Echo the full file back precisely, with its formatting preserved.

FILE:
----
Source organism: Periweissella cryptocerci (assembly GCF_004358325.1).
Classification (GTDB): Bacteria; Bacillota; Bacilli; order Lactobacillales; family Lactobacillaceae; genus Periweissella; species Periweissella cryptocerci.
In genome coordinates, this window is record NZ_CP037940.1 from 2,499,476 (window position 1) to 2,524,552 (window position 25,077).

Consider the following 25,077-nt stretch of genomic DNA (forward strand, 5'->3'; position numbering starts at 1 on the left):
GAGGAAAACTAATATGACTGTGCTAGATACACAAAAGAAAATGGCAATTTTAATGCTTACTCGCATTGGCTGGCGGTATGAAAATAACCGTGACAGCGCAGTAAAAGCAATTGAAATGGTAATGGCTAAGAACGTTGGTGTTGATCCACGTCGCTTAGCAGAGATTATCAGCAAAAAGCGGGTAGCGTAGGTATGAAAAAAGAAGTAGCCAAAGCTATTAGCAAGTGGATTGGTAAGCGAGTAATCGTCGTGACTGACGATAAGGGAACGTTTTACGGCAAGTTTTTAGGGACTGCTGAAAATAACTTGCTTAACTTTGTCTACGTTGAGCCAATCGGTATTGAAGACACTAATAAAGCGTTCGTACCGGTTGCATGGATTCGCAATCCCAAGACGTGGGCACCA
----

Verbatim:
Source organism: Periweissella cryptocerci (assembly GCF_004358325.1).
Classification (GTDB): Bacteria; Bacillota; Bacilli; order Lactobacillales; family Lactobacillaceae; genus Periweissella; species Periweissella cryptocerci.
In genome coordinates, this window is record NZ_CP037940.1 from 2,499,476 (window position 1) to 2,524,552 (window position 25,077).

Consider the following 25,077-nt stretch of genomic DNA (forward strand, 5'->3'; position numbering starts at 1 on the left):
GAGGAAAACTAATATGACTGTGCTAGATACACAAAAGAAAATGGCAATTTTAATGCTTACTCGCATTGGCTGGCGGTATGAAAATAACCGTGACAGCGCAGTAAAAGCAATTGAAATGGTAATGGCTAAGAACGTTGGTGTTGATCCACGTCGCTTAGCAGAGATTATCAGCAAAAAGCGGGTAGCGTAGGTATGAAAAAAGAAGTAGCCAAAGCTATTAGCAAGTGGATTGGTAAGCGAGTAATCGTCGTGACTGACGATAAGGGAACGTTTTACGGCAAGTTTTTAGGGACTGCTGAAAATAACTTGCTTAACTTTGTCTACGTTGAGCCAATCGGTATTGAAGACACTAATAAAGCGTTCGTACCGGTTGCATGGATTCGCAATCCCAAGACGTGGGCACCA